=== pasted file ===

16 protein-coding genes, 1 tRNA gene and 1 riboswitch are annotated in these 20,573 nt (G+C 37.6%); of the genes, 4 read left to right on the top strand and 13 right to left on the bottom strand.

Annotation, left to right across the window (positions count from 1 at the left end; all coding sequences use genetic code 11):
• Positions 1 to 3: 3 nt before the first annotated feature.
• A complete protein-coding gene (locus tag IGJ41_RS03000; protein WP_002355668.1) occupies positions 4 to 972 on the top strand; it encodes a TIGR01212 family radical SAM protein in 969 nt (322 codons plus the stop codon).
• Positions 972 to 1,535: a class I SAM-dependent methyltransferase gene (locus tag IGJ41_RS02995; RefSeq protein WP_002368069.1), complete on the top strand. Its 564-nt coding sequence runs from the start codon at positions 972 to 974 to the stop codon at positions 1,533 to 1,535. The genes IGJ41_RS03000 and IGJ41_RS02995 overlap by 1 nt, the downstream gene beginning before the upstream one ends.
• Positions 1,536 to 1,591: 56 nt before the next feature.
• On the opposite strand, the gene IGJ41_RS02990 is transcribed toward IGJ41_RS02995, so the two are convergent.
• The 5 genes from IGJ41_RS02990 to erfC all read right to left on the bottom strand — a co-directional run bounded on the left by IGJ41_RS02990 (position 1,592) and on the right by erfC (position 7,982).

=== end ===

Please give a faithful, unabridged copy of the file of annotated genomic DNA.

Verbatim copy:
16 protein-coding genes, 1 tRNA gene and 1 riboswitch are annotated in these 20,573 nt (G+C 37.6%); of the genes, 4 read left to right on the top strand and 13 right to left on the bottom strand.

Annotation, left to right across the window (positions count from 1 at the left end; all coding sequences use genetic code 11):
• Positions 1 to 3: 3 nt before the first annotated feature.
• A complete protein-coding gene (locus tag IGJ41_RS03000; protein WP_002355668.1) occupies positions 4 to 972 on the top strand; it encodes a TIGR01212 family radical SAM protein in 969 nt (322 codons plus the stop codon).
• Positions 972 to 1,535: a class I SAM-dependent methyltransferase gene (locus tag IGJ41_RS02995; RefSeq protein WP_002368069.1), complete on the top strand. Its 564-nt coding sequence runs from the start codon at positions 972 to 974 to the stop codon at positions 1,533 to 1,535. The genes IGJ41_RS03000 and IGJ41_RS02995 overlap by 1 nt, the downstream gene beginning before the upstream one ends.
• Positions 1,536 to 1,591: 56 nt before the next feature.
• On the opposite strand, the gene IGJ41_RS02990 is transcribed toward IGJ41_RS02995, so the two are convergent.
• The 5 genes from IGJ41_RS02990 to erfC all read right to left on the bottom strand — a co-directional run bounded on the left by IGJ41_RS02990 (position 1,592) and on the right by erfC (position 7,982).